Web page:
It's a bit short, but I needed it to be. ): Enjoy!


Disclaimer: Carlisle, his father, etceterah etceterah, sadly belong to Stephanie Meyer. -sniff-

The Life and Immortality of Carlisle Cullen


Beginning of the End

The journey to the center of London was unremarkably pleasant, and my call upon Miss Forster might have now been forgotten if it were not for the news she gave me. Upon arrival, her countenance was stricken, and drove me to immediate inquiry after her health. Seated down, she, shaken, recalled a tale that occurred just the night before.

"I was readying for bed," she began, "When a rapid knocking on my window startled me from my activity. My room being on the first floor, whoever was at the window I knew to be crouching in the garden, which is difficult to enter outside of the house unless you know it well. I took a candle and made to open the window, ready to use it as a light or a weapon, when the light shone a most terrifying face. When I recovered my senses, I saw it to be my dear brother, who had left that very day for business with the Parliamentary archivists. He was expected to be home earlier that night, but we had assumed his absence from supper to be for some reason founded. His countenance was bloodied and he stared at me in great pain.

'I am not long for this world Di, the creature hunts me and I know he merely toys with me. I fear him close even now. Tell Mother what has become of me. Take care my dear sister.'

"His words haunt me still. And after he spoke, he ran off, ignoring my protestations, and then I heard a great and terrible scream that soon was stifled. I ran into the garden, heedless of forethought, soon accompanied by our manservant Jerold, but we could not find a trace of my darling Peter but for his blood upon my window frame."

At this point, Miss Forster had been overcome by her sorrow, and I stayed only a little longer to make sure I left her in higher spirits. It had been in my plans to ask for her hand in the near future, and so took it upon myself to properly console her, thought it was not as if I did not feel myself great sorrow for her brother's fate. It only fueled my ambition to catch the monster. And thus, I told her of my investigation, and upon her sudden despair of my well being, I assured her that I would be in no danger, for God held my soul safely in his hands. Yes, I believed that faithfully. She then, after recovering, directed me to the habitations of the persons my father had suspected earlier, though she insisted they were from capable of doing such inhumane crimes.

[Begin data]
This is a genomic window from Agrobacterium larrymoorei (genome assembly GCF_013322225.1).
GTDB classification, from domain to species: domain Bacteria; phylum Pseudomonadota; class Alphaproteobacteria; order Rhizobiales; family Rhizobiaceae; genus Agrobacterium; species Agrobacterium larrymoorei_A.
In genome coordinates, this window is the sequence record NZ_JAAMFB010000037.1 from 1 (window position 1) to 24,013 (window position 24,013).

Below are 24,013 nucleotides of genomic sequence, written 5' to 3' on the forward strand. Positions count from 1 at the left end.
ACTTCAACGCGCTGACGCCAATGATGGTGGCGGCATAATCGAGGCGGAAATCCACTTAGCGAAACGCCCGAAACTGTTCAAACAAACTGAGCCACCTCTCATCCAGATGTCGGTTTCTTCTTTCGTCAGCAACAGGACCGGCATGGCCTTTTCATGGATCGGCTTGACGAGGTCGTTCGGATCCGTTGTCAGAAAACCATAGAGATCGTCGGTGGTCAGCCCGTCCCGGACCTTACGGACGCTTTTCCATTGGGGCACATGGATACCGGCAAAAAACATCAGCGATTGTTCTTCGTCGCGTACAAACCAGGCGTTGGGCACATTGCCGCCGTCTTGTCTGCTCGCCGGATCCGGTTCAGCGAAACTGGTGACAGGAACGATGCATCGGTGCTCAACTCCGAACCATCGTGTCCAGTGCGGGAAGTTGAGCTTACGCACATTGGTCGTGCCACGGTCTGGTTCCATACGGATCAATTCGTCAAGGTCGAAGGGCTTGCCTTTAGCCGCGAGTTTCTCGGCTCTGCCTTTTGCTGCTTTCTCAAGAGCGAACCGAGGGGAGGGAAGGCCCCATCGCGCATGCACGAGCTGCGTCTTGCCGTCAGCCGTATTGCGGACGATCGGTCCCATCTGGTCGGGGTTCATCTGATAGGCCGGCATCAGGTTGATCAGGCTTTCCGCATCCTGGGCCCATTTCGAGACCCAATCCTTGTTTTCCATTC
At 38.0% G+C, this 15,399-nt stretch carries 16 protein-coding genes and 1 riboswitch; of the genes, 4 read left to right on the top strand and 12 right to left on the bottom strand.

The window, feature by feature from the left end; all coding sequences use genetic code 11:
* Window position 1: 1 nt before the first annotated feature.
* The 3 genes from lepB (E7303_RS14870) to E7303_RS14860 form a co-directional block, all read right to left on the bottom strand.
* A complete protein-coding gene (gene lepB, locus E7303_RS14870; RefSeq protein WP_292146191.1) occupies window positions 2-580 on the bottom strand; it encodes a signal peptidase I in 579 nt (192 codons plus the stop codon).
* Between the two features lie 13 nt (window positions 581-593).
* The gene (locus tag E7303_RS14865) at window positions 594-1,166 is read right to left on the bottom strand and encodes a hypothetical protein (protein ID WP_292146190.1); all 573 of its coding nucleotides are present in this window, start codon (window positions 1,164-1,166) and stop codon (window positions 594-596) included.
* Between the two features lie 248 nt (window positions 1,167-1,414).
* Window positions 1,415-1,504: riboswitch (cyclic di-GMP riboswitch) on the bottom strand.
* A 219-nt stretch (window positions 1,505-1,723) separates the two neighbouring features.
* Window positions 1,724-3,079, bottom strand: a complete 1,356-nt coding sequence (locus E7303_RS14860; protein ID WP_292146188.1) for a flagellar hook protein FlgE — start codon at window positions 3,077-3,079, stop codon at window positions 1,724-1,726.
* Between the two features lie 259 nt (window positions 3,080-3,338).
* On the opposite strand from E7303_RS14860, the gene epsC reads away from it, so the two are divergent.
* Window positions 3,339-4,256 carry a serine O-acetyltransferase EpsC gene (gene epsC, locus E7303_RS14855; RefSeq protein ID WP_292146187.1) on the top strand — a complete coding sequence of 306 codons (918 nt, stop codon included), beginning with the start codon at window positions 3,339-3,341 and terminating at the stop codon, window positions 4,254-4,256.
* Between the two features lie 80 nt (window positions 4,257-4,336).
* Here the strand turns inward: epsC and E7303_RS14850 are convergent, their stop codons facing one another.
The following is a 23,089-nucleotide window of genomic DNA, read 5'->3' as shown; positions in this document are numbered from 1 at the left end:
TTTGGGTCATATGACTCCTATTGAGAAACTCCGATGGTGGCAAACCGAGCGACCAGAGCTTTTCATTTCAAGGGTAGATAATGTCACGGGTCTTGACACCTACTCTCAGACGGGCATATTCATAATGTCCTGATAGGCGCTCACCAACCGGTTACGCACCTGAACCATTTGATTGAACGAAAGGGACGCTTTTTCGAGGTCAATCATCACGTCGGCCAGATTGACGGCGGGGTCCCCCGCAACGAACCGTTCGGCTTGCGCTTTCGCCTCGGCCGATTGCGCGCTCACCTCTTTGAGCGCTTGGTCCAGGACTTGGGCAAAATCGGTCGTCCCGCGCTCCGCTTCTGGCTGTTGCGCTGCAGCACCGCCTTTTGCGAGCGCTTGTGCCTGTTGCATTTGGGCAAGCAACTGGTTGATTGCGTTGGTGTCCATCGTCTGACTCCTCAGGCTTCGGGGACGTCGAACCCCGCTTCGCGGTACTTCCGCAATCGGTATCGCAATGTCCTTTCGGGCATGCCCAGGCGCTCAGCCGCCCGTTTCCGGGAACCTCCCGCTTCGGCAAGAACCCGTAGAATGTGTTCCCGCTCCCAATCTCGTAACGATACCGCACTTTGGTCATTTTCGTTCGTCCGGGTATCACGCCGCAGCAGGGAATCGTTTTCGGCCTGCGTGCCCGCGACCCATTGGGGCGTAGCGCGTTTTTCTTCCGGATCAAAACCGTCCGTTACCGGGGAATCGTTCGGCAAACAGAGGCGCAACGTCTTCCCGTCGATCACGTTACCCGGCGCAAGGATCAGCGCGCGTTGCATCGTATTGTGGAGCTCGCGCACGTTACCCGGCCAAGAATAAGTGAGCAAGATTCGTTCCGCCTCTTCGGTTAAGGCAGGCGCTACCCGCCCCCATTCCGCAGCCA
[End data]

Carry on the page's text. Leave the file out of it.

Once I was sure she was well, I took leave in pursuit of suspects. I do not remember their names or faces, but I know it took little to see that the men were incapable of slaughtering their own dinner, much less ravage fellow human beings. Though relieved at their innocence, I was without leads, and it meant further delving on my part. Miss Forster's tale stayed in my head, the word 'creature' revolving in my thoughts. That, and another tale I discovered upon my inquiries that day.

I returned home perturbed, and was thankful Father had already retired for the night. Besides fruitlessly questioning common men, I had received this second tale from a family member of the wife of a 'suspect'. Her cousin had set off to Fleet Street for shopping, and had disappeared. Her body had then been found a week earlier from when I was told the tale. Her throat was slashed, and her heart ripped out. This, and Miss Forster's story sent chills down my limbs profusely, and I knew that these murders were not by a human being.

Over the next few weeks, my trips to the main parts of London were frequent. I found myself prowling the streets at night, baiting myself, and at the same time seeking a crime in its making. The places where many victims were last seen, and others where victims were discovered, these places became my second home. However, my vigils were unrewarded. I might have become discouraged if I hadn't convinced myself so thoroughly that I had come upon the trail of a vampire. The draining of blood was evident in victims, and the amount of power that it would take to physically rip out one's heart I figured to be enormous.